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An uneasy recovery. (Quoctrung Bui/NPR)

How Every U.S. State Has Fared Since The Recession, In 1 Graph

by Quoctrung Bui
Jul 3, 2014

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Quoctrung Bui

This spring, the U.S. finally gained back all the jobs that were lost during the recession. In other words, the number of jobs in the country is now higher than it was back in January 2008, at the beginning of the recession.

But the jobs are different — and they're in different places. In a handful of states, there are lots more jobs than there used to be. But in many others, there are still far fewer jobs than there were before the recession.

What's going on in North Dakota and Texas? These two states have seen a boom in oil and natural gas and related industries. "That spills over into lots of other service, professional and construction jobs," says Pia M. Orrenius, an economist at the Federal Reserve Bank of Dallas.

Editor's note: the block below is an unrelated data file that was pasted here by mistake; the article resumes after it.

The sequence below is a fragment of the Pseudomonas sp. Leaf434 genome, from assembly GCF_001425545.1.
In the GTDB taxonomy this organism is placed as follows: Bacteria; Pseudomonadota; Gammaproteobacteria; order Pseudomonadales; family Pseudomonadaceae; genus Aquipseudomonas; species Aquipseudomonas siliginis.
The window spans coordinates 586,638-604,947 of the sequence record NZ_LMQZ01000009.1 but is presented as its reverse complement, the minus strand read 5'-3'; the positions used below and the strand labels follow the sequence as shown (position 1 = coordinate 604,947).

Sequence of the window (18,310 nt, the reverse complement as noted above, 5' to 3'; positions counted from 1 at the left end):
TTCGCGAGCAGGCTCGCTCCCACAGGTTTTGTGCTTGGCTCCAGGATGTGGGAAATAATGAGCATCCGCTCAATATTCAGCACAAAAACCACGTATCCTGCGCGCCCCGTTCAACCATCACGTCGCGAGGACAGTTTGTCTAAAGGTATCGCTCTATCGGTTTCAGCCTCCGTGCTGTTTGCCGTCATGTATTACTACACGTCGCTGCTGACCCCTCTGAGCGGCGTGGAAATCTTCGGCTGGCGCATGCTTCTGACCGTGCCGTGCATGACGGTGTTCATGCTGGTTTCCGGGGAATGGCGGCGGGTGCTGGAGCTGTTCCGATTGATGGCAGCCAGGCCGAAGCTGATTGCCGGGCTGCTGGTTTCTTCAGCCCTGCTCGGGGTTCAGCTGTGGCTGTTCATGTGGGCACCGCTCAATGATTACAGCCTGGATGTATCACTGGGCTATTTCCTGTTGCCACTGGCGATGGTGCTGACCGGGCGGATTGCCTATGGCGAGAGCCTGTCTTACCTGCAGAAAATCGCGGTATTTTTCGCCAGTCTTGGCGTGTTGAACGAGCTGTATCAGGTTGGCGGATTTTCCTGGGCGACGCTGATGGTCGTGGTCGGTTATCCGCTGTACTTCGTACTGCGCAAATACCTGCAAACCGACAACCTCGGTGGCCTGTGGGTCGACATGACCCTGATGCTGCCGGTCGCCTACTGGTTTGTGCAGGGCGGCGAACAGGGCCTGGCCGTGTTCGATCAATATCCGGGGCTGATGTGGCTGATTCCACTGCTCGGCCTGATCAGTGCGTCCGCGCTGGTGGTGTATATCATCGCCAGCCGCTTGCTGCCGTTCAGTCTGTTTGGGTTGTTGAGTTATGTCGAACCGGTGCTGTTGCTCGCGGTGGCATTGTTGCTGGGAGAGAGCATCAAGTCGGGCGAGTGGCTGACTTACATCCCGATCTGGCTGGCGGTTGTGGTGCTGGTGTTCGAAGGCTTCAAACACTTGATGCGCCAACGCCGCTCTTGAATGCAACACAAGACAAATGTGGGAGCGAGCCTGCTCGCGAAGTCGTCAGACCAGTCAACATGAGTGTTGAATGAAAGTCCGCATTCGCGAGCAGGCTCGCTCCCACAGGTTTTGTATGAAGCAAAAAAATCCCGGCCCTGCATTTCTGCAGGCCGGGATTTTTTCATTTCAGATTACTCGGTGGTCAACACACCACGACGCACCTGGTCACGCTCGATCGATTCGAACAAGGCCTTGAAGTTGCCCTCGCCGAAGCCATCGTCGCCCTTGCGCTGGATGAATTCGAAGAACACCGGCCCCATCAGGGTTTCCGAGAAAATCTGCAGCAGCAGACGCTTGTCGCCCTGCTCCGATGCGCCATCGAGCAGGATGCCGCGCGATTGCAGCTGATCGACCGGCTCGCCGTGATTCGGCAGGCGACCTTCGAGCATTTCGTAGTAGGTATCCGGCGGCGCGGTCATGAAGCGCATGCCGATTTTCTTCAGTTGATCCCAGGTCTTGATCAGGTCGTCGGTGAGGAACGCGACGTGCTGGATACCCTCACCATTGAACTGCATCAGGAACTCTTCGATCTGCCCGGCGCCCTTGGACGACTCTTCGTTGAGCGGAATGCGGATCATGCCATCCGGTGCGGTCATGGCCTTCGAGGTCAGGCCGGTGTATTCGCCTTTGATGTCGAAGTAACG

Texas alone now has nearly 1 million more jobs than it did at the start of the recession.

At the other end of the spectrum are Arizona and Nevada — two states that had particularly large real estate bubbles during the boom. A massive decline in construction jobs accounts for more than half of the job losses in both states.

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